Liz and Mom from almost a third of the way across. Our current position is South 5 degrees, 29 minutes and West 104 degrees, 51 minutes.
We are currently halfway through Day 8 and “back in the bus.” There’s 2,100 miles to go and we’re doing 6-8 knots wing and wing under an almost full headsail, double-reefed main and a stabilizer jib. Sorry to the non-sailors for throwing around the terminology, but in honor of your inquiries, I will explain what the consequences might have been had I lost that sail on Day 5. Think of it as getting 20 miles into a 500-mile drive across a barren desert and somehow losing all the fuel in your tank. That sail is the workhorse of this mission…
Okay, here goes Day 6 and 7.
Day 6: Mom and I started the day with beaming enthusiasm. I’d gotten more sleep than any prior night so I attacked the morning with optimism and served up my egg sandwich specialty as we listened to Lesson 1 of “Learn French on CD.” I’m not sure whether the man’s nasal and exaggerated French rrrrrrrrrrrrrrrrr’s were truly as bad as they seemed or if the deteriorating weather conditions decreased our tolerance for him. Needless to say, we did not make it through Lesson 1.
The wind had switched to more from the south and came up steadily. Soon the swells were capping, breaking, and slamming into poor well’s port side. Mother dearest howled when a big one splashed over the side and into the cockpit. By dusk I had tried anything and everything to make Swell take the seas more comfortably. I had reefed down to nothing but a storm jib, altered our course to the north, and we were still careening down the water ramps at 7-8 knots. On one hand, we were making miles (not exactly in the desired direction), but on the other we were hideously uncomfortable and relegated to lying prone or wedging ourselves in a corner.
We both turned to dark sarcasm to relieve the otherwise irritating discomfort. The conditions quickly eliminated any extraneous dinner plans and we eventually sat staring at each other trying to contain our laughter while moving our grip between the plates of canned yams with cheese sandwiches, the forks, cups, and anything else sliding back and forth and sideways in the sharp, violent heaves. In the event that we needed something out of direct reach, Mom had to try to hold everything at once while I traversed the three difficult feet for a napkin, the hot sauce, or whatever else was missing.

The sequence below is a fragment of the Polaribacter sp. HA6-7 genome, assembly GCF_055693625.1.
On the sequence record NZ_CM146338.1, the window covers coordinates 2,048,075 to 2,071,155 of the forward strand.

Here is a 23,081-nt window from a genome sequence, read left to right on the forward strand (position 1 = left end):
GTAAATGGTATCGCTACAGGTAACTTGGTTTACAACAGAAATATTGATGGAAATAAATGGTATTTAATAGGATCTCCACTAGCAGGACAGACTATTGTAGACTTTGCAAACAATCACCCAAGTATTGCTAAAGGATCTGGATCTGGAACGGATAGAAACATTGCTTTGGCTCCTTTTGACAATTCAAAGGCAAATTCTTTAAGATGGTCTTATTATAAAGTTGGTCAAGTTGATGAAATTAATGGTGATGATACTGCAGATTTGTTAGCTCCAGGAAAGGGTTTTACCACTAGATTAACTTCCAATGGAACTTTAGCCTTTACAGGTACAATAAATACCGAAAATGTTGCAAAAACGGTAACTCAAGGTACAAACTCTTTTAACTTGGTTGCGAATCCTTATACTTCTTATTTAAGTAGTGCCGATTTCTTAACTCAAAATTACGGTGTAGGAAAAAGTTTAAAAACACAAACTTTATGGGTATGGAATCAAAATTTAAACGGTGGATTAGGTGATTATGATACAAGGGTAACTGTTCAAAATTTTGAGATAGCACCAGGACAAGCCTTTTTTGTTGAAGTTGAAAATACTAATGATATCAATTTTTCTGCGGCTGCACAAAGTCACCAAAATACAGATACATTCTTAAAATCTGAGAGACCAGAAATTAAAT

The mother-daughter role reversal has been a running joke since we left, as I have been quick to do everything for her when it’s rough. (I can’t stand the sight of her struggling in the awkward movement.) We both nearly fell out of our seats when I looked at her half-full dinner plate when she’d stopped eating and said seriously, “Now, you can do better than that.”
As the wind subsided in the darkness, it left us with the sloppy leftovers from the day and we stayed in the forward cabin, reading all the entertaining emails people had sent. Keeping with the night’s sarcastic theme, we chuckled through all the emails that touched on a seafarer’s glorious moments as we couldn’t help but to contrast them with those of our current state, which I might compare to trying to function inside a hijacked school bus on a getaway chase down a curvy mountain road. We laughed until we were sick at my own image of what I’d envision the crossing might be like, plus a few exaggerations just to add to heighten the hilarity-me sitting peacefully in the cockpit under the stars in a little sailor cap, sipping hot tea and strumming my guitar while softly humming “Kumbaya,” a copy of Moby Dick by my side and a freshly baked apple pie cooling on the galley stove.
Then just before we both made an attempt at body-bracing slumber, Mom tried to take back her motherly role. I had to go up on deck, check the course, and do some sail adjusting and she looked at me matter-of-factly and said, “You are NOT going out there!”
Day 7: The seas had smoothed a bit by dawn and we were granted some reprieve from the “bus chase.” We both took advantage of the break in body-bracing to bathe, make a decent meal, and generally enjoy ourselves. The sun came out and one of those moments of glory we had scoffed the night before was upon us. Absolutely perfect wind filled the sails and with less tail-sliding due to the decrease in swell, the ocean looked magnificent. Blue so intensely brilliant that it appeared fake sparkled and tossed around us. I made it through a modified version of Heather’s custom Boat Yoga routine and to truly eat my words from Day 6, I pulled out the guitar, opened the books my brother had sent to help me learn, and strummed away. I avoided eye contact with the wind vane all day and instead, set a stabilizing jib on the inner forestay to qualify for some form of boat work. Mom is getting more accustomed to “living in a washing machine” by the day. In spite of a few comments about her fantasies of being “airlifted out,” we are both very happy and thankful to be together.